prime minister Andrej Plenkovic On Thursday he presented a new, fifth package of measures to protect households and the economy from price increases. The package limits the prices of electricity and gas as well as the prices of 30 items in stores. However, the Prime Minister also announced an increase in interest rates on citizens’ savings.
“Banks will increase interest rates on citizens’ savings, and this is a measure that will benefit citizens and at the same time curb inflation,” Plenković said, adding:
“We have received assurances from bank managers that the increase in savings rates will not lead to an increase in lending rates.”
An economic analyst commented on this government decision for Net.hr Velimir Sonje Who did we ask if it is true that, as the Prime Minister announced, lending rates will not rise due to the increase in savings rates, i.e.
“It all depends on whether there is demand for loans at higher interest rates. For this reason, it is difficult to predict the timeline for the change. If the demand for loans cools down, there will be no significant increase in interest rates,” Šonje said.
The government’s true intention
The Prime Minister, who held a meeting with representatives of banks on Wednesday, said that banks recognize the government’s efforts to maintain the standard of citizens and fight inflation.
“After the government successfully issued government bonds at the beginning of the year, it is obvious that banks are competitive to increase interest on savings,” he said at the government meeting on Thursday, announcing this measure.
However, if the banks recognized national bonds as competition, why did the Prime Minister have to “encourage” them to deal with this “threat” at yesterday’s meeting? In other words: Why should banks even agree to increase interest rates on savings deposits?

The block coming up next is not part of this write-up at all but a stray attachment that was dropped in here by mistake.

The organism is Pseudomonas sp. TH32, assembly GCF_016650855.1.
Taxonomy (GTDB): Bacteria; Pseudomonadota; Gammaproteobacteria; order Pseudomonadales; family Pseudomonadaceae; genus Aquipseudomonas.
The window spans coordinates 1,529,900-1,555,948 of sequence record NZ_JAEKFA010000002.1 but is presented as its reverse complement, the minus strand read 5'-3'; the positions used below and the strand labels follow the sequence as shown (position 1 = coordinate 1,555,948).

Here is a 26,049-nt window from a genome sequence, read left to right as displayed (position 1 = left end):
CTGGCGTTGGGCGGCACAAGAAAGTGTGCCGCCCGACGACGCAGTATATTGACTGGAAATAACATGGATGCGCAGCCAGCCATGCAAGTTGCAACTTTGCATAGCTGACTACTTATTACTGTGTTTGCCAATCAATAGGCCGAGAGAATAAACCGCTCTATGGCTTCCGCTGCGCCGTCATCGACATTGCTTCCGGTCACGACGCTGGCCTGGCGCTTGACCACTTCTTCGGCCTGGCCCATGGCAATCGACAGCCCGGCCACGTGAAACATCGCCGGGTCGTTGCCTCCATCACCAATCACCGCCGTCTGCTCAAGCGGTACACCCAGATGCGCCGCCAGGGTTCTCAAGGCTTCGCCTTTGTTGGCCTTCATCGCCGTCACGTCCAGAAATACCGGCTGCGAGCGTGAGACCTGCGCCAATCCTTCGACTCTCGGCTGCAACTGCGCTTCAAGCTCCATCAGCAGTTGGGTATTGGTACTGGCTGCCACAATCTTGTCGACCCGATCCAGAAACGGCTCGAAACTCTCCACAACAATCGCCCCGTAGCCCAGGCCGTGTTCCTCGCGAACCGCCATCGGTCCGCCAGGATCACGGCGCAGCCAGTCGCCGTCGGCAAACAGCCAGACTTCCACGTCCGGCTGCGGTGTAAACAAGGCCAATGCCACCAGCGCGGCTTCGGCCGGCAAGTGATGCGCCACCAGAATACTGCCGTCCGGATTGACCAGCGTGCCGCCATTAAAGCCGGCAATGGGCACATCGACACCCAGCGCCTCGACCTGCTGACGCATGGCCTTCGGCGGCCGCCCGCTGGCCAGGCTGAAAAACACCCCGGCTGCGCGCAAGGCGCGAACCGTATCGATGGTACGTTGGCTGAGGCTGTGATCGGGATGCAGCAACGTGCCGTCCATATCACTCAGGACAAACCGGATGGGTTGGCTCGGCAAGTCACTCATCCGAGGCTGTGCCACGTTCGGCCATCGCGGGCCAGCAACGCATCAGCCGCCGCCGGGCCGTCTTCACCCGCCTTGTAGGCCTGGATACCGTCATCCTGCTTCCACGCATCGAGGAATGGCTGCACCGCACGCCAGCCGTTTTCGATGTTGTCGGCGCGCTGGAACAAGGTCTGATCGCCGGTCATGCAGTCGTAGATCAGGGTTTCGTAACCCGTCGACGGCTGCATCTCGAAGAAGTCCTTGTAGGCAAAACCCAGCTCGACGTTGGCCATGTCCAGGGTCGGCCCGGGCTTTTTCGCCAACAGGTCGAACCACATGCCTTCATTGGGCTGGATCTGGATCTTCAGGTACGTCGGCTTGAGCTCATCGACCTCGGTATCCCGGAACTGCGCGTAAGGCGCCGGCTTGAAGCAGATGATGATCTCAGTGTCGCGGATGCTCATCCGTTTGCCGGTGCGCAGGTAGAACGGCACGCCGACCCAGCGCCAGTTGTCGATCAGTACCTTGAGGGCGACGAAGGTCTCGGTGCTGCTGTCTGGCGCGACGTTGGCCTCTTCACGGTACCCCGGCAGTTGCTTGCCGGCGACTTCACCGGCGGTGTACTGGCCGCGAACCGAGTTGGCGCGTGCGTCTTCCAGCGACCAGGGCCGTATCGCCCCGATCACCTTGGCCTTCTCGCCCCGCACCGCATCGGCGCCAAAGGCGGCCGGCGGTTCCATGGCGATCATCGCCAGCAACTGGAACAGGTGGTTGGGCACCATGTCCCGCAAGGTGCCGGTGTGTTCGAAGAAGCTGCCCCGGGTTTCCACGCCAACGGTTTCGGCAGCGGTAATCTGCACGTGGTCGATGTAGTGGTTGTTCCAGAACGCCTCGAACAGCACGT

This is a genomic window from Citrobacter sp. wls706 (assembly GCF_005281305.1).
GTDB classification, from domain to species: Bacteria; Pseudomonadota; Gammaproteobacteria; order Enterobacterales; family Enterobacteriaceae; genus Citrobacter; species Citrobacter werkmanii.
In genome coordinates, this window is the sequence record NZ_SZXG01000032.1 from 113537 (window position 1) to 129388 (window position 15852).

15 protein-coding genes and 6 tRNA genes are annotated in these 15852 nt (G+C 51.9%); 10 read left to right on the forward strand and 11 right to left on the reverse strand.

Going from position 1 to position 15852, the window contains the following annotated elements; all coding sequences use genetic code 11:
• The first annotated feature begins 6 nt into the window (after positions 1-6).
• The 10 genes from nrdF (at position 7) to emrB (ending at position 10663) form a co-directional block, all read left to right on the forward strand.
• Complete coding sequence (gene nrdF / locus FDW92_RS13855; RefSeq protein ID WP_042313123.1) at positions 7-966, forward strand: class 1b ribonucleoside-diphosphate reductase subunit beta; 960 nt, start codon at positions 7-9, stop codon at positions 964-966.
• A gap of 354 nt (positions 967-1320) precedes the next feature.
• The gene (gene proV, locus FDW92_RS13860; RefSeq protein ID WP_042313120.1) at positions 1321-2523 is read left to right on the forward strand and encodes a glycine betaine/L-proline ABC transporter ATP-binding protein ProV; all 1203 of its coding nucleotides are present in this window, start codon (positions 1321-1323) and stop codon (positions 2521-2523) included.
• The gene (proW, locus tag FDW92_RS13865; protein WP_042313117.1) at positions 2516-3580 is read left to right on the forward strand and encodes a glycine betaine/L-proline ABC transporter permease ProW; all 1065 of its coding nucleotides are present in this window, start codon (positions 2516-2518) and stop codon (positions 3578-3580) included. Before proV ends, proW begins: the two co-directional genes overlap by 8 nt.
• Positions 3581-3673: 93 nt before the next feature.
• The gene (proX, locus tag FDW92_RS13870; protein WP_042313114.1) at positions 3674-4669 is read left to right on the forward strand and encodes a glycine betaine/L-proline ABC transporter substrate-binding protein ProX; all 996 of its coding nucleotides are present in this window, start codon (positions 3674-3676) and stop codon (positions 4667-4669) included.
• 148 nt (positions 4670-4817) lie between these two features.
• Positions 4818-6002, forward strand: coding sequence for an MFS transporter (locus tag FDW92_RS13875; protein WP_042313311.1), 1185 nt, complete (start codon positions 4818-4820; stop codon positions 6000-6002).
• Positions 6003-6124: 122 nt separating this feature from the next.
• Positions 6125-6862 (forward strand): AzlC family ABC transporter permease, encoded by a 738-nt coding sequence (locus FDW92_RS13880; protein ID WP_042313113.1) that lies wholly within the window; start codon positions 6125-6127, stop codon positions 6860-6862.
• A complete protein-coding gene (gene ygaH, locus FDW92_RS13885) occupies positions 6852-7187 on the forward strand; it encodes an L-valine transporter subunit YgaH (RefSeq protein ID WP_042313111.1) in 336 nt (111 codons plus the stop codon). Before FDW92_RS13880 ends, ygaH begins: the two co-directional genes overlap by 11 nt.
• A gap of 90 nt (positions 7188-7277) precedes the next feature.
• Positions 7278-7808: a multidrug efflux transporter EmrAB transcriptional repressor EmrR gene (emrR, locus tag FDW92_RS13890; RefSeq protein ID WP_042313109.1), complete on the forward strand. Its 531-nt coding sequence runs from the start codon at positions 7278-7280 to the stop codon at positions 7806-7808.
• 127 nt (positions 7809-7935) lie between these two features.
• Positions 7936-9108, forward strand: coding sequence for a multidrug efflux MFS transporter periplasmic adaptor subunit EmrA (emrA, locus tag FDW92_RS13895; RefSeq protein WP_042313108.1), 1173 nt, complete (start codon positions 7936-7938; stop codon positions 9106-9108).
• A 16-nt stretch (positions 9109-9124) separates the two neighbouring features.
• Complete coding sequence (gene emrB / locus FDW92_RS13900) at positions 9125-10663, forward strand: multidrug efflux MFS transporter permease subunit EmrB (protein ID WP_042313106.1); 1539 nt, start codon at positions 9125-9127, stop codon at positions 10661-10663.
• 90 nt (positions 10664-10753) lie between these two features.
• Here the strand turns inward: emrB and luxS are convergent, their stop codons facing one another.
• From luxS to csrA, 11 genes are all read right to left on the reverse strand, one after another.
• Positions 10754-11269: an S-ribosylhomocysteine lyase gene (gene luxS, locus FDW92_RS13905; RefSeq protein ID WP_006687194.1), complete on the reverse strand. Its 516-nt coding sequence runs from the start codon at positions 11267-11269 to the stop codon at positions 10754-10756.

“The result will depend on the market situation,” says Šonje. “Banks will raise deposit rates more if deposit growth stops, and this may be a more important factor than some sort of ‘political will,'” he adds.
Šonje explains that raising interest rates can only counter inflation if it increases total savings and decreases total spending.
“But I think the government’s intention is different – to compensate people who save with higher interest rates for the decline in the real value of savings that has occurred due to inflation,” he says.
“If the price rise continues, the problem will be much more serious…”
Commenting on the price freezes for a total of 30 items, Šonje recalls that inflation showed a tendency to calm down for several months and then “awakened” again in August.
“This is largely due to the increase in energy prices on the world market, which has spilled over into the domestic market. The government could have neutralized this by reducing consumption taxes, but it did not, as it would have withdrawn part of the revenue from the budget. Excise taxes can have a more direct impact on prices, VAT is not a suitable instrument for this,” says Šonje when asked whether the measure to reduce VAT on products could have had a better effect than the price cap.
We asked the expert whether these government measures contradict the policies of the European Central Bank (ECB), which is trying to curb inflation by raising interest rates? However, Šonje says that he has not seen any concrete measures from the Croatian government.
“It’s more about political pressure on traders and bankers. I see no conflict with what the ECB is doing. Unless there is a further increase in world prices for energy and raw materials, inflation will continue to slow with and without such assurances, so we will quickly forget the current issue. If the current growth trend continues, the problem will become more serious and sooner or later the government will have to resort to more direct measures, such as the aforementioned reduction in excise taxes, a measure it already took during the biggest crisis last year. “ concluded Šonje.
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